Very grateful that my story “Closed for Storm” was accepted by The Baltimore Review. As always, thanks to God, Kalene, the editors, my friends and family, and my readers.
January 5th, 2004
The night after LSU won the National Championship, he was still partying in the Quarter on Royal Street. He had come from a bar on Bourbon—sometimes it seemed that all the bars were on Bourbon, though of course that wasn’t true—and was trying to find his way back to Dauphine, where Melanie was supposed to be taking photos for her article. He was drunk and had to piss, the nine Miller Lights in his belly trying hard to dribble down his leg. He needed a bathroom, an alley, anything. But there on Royal, he saw nothing but shops, all of them now closed. He spat
and turned around, and that was when the fist came out of nowhere and caught him between the eyes. A bolt of pain shot through his head, white light exploding behind his eyelids, and he sprawled on his back, legs in the air. He turned his head and vomited, his eyes still closed against the pain. Someone above him said
and then a hand jabbed into his front pants pocket, ripping out his keys. He heard them jingle as they landed in the gutter. Someone grabbed him by the shirt and yanked him upward and over, then pushed him down on his face. His nose cracked on the concrete, the pain like an electrical fire in his face, and he passed out. When he awoke, only seconds later, someone was cursing and shouting
Yeah I got the wallet, but the motherfucker pissed on me
and he realized that they were talking about him, the warmth spreading outward from his crotch. Someone kicked him in the ribs and he moaned, turning over just enough to see shoes, scuffed white Nikes with worn soles, the swoosh on the left one flapping back and forth like a flap of torn skin. He wondered if Royal Street was empty save for him and his attackers, or if someone might be watching, snapping pictures perhaps, possibly shooting the footage on cell phone. Perhaps tomorrow he would see his own mugging on the Internet. Somewhere a few blocks over Melanie was snapping photos of dimly-lit architecture, unaware that piss was pooling underneath his thigh and that his own blood was running down his throat like sips of fetid water.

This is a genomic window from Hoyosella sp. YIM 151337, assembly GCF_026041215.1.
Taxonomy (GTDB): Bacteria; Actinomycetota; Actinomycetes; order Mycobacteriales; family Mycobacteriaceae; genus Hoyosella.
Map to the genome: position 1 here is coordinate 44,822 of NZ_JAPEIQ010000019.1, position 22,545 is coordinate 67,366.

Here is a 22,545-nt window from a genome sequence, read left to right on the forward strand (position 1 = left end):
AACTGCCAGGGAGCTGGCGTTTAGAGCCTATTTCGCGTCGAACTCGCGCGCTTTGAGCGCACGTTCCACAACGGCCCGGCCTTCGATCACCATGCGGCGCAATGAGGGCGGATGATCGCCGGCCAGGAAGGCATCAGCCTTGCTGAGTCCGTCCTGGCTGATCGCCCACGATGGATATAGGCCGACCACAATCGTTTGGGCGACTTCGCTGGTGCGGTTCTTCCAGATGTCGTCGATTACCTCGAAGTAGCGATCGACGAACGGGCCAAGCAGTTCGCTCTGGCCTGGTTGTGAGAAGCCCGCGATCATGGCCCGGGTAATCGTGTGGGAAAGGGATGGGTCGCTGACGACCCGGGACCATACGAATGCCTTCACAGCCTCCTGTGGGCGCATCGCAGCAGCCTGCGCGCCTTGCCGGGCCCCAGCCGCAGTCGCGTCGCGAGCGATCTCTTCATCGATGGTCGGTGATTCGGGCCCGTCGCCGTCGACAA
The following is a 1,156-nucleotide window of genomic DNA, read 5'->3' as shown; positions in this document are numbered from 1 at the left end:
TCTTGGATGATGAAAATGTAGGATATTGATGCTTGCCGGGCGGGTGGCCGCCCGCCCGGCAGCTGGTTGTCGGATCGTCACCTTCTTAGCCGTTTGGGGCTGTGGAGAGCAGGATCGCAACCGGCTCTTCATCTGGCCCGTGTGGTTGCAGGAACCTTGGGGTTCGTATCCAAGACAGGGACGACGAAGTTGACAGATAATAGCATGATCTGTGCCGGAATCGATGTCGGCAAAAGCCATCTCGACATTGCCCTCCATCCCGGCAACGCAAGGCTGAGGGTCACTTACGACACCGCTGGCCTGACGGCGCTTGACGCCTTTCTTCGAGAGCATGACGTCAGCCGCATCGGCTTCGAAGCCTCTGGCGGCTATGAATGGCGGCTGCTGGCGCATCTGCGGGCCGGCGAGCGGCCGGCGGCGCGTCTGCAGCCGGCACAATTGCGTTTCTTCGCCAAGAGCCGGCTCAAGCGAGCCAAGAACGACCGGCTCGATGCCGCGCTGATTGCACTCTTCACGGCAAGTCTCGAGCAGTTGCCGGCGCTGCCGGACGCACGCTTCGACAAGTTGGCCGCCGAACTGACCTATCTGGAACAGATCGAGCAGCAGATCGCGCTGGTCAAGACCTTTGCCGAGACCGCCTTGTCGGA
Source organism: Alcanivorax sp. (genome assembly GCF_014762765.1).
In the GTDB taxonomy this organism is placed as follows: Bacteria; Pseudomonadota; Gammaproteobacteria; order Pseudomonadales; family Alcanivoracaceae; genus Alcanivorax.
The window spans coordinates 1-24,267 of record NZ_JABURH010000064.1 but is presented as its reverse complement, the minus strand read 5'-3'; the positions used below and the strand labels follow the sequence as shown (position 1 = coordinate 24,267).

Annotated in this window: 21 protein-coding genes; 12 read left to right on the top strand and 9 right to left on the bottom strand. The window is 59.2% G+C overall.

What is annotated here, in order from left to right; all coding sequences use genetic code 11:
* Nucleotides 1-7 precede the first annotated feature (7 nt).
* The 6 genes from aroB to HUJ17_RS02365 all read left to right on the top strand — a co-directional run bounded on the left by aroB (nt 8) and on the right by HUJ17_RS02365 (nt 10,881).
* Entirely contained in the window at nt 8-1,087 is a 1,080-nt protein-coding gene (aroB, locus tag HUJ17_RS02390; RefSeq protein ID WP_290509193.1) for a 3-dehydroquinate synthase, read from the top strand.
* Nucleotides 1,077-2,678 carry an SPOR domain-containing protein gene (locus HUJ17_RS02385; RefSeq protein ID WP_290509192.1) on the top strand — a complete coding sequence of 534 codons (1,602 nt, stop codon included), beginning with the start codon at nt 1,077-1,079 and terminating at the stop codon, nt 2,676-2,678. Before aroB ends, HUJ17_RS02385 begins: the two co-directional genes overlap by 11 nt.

You say you want some apocalypse? Here’s a glimpse of a personal vision…
The French Quarter was a human junkyard, bodies piled on top of bodies, throbbing and writhing with music no one could really hear and would pay no attention to anyway, the movement less rhythmic than sexual, a collective thrust between the legs of the city. The man pressing against my back gurgled, about to vomit, and I knew it would splatter onto my head and run down the back of my shirt, but I was helpless to get away, to move at all save for the almost-gentle back and forth wahhh-wahhh of the crowd. The woman to my right was topless, her breasts too rigid in the chaos to be real. Beads hung from her neck and both ears, her dead-fish eyes glazed over. I watched as a hand snaked around her waist and began pinching her right nipple. She did not notice. For all I knew she was dead. In the thronging masses she would have had no room to fall.